My first meeting with Sri Swamiji was in 1977 when he came to the Mangrove Ashram in Australia for Guru Poornima. That particular July there were two full moons, and he celebrated Guru Poornima in Australia on 1st July, and then returned to India to celebrate it a second time in Munger later in the same month. To the best of our knowledge, that was the first time he had celebrated a Guru Poornima program outside of India, and we were very excited and honoured to have him here with us in Australia for such an occasion.
I was a teenage schoolgirl in Sydney at the time and had started visiting the Mangrove Ashram earlier that same year. I had found myself very much drawn to the photographs of Sri Swamiji on display in the ashram, and inspired by the teachings and the tradition, and this opportunity to actually meet him in person was not to be missed! I received mantra diksha and spiritual name from him on that occasion, and an immeasurable boon of inspiration. Swami Niranjan, who was then aged seventeen, was also in Australia at that time, and when we went for mantra diksha, it was he who let each of us into the room, and then sat beside Sri Swamiji while he spoke with us. When Sri Swamiji gave me my mantra, Swami Niranjan had to write it on a slip of paper, show that to Sri Swamiji, and when approved, pass it to me – it took some years for it to strike me that even with that very first initiation, I received it from Sri Swamiji through the medium of Swami Niranjan, and that mediumship is of course still going on today.
Two years later, when I took poorna sannyasa, Sri Swamiji said to his latest crop of brand-new aspirant swamis, that each one of us was as much his disciple as those who had been with him for years already, and if he appeared to have more contact with this or that person, it was merely due to the nature of the work. We should never feel our personal bond with him to be any less because of physical distance. As he departed from Mangrove that same day, he held his hand out to us from the car window, and somehow thirty people managed to hold his hand all at the same time.
Between 1976 and 1984, Sri Swamiji visited Mangrove nearly every year in the course of his tours about the world, sometimes just for a few days, sometimes longer. His last visit, in 1984, was for six months, and on this occasion he traveled the length and breadth of Australia, giving satsang and programs at every Satyananda Yoga centre in the country. His visits were the high point of each year and we would clean the whole ashram from top to bottom in preparation for his arrival, even to the point of polishing the hinges on doors, and washing the leaves of the plants in the gardens! While we did not have much of personal contact with him, there would always be opportunity for a comment from him or some small experience to boost the level of inspiration. And such moments of connection, however small and rare, would be infinitely precious jewels of teaching for us that none of us would ever forget.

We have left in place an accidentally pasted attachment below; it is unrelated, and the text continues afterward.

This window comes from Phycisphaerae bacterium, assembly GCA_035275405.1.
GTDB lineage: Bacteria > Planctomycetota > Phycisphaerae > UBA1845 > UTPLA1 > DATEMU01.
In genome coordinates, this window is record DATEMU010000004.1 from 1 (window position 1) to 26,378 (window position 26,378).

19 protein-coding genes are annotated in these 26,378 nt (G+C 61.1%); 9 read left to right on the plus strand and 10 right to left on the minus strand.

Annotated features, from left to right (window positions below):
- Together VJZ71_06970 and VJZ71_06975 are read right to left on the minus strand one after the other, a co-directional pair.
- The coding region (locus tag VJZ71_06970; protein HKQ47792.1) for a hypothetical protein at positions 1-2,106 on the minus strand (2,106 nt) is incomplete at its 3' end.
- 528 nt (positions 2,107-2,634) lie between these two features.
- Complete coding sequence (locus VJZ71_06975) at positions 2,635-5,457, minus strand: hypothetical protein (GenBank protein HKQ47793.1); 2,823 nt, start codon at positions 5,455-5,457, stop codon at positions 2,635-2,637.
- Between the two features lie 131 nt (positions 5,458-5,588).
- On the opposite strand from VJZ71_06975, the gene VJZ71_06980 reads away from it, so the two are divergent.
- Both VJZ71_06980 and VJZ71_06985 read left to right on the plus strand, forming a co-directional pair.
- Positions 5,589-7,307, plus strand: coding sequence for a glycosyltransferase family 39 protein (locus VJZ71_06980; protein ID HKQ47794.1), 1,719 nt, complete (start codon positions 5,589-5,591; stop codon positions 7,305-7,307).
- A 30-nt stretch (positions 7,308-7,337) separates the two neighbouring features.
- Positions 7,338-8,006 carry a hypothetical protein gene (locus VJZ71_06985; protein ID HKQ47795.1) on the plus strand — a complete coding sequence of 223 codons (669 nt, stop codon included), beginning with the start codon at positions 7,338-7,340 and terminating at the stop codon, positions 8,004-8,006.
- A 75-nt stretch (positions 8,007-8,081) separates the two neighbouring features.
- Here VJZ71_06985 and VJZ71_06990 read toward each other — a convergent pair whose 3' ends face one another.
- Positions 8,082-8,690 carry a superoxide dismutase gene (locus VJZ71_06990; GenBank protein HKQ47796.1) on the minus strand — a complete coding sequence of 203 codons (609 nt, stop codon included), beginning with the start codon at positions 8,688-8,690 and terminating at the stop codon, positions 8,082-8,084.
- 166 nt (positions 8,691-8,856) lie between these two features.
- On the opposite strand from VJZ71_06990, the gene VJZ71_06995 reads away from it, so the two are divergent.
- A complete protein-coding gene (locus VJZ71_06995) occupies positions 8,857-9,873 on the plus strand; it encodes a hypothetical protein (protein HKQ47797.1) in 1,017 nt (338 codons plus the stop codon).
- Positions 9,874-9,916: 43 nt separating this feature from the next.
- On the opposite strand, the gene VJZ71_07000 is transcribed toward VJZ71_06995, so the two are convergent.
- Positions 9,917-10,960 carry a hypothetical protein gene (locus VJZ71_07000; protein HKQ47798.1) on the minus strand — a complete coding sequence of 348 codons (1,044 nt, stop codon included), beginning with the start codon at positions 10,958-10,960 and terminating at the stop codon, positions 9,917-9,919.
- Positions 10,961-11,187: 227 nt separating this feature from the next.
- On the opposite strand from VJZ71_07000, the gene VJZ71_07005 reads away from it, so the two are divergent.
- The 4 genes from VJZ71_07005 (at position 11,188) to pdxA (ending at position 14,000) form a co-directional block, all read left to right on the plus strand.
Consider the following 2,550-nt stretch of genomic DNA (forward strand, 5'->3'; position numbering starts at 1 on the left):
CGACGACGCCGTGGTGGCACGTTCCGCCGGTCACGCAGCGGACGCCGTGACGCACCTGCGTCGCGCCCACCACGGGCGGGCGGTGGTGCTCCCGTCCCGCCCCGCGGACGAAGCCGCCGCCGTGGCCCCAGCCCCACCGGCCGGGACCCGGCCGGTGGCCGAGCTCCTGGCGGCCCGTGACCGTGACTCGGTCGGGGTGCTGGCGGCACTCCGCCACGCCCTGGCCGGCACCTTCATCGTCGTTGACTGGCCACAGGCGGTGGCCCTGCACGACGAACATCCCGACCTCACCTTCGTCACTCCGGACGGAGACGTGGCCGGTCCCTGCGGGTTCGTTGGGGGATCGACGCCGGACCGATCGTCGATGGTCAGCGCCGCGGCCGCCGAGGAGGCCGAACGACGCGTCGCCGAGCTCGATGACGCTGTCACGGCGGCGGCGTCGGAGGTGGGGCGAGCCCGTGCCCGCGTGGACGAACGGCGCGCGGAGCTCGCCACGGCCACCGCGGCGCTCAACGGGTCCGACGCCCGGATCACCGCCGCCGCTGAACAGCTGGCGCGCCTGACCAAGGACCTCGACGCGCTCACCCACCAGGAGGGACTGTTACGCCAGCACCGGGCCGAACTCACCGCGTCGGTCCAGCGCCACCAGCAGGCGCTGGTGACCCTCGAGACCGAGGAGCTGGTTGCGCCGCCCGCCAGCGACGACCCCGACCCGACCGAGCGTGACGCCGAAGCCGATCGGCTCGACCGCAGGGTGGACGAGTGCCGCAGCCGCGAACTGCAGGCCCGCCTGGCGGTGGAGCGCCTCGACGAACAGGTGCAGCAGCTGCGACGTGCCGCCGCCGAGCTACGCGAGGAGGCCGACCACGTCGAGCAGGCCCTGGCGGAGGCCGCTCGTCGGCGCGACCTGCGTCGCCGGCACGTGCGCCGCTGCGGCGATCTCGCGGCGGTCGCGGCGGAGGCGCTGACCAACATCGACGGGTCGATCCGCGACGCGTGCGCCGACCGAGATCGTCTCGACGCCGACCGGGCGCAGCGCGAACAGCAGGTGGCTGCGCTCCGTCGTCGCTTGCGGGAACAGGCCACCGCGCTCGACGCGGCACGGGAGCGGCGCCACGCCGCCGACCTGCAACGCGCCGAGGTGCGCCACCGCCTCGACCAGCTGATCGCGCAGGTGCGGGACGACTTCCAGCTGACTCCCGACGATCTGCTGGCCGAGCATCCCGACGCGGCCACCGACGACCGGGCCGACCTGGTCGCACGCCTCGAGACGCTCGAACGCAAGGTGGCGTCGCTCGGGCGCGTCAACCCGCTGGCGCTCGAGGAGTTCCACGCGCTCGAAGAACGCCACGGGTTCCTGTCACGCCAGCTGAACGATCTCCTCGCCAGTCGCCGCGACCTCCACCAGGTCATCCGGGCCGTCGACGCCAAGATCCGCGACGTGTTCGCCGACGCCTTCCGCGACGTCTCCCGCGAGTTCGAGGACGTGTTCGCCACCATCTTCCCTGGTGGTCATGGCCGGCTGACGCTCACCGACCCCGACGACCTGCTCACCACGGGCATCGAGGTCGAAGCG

In 1988, Sri Swamiji departed from Munger and Bihar School of Yoga – to which he had given all his energies for over two decades, and embarked on a pursuit of his own sadhana that eventually established him in Rikhia. While I was living in Munger I had the opportunity to observe the quiet social revolution that was beginning in Rikhia. While most of us think of what is to come in terms of days, weeks, months, or maybe a year or two, Sri Swamiji was always looking ahead, not just for the next several years, but for generations to come. Each year when the multitudes would flock to Rikhia for the Sat Chandi Mahayajna, we would see people from every country in the world, from all walks of life, from every age group and area of society, all brought together like a huge family, because of Sri Swamiji and the inspiration he gave. It is the children of the local villagers and their children’s children who will show the fruits of the work that Rikhiapeeth has been doing, all of which has been designed with such intelligence and clarity of purpose that it can only continue to grow and expand for years to come.
I recall an incident in Rikhia where somebody had donated a mango tree sapling, and Sri Swamiji was asking the swami who had received it for details on the type of mango, where it had come from, what it needed for optimum growing conditions, etc. The swami had not managed to obtain any information at all, and Sri Swamiji explained to her that in order for it to be given effectively to someone in need, it was necessary to know everything about it so that the recipient could properly obtain the eventual benefits of the fruit. I have never observed another person with such a wide avenue of awareness, for even seemingly mundane details like asking a person unexpectedly invited to stay the night, “Do you have a toothbrush?”
Back at Mangrove Ashram, the presence of Sri Swamiji still feels as strong as it was when I first came here in 1977. Now he has left his body, but I cannot find it in myself to feel grief. It seems to me that he had been saying that he wanted to go for some time, and he made very sure that everything was ready for his departure before he went, and the fact that he has gone now shows that everything was indeed ready.
All I can feel is enormous gratitude for my good fortune in having the opportunity to know him in my lifetime, and for that continuing inspiration in my life, and the lives of all in our enormous worldwide family which have been touched by Sri Swami Satyananda.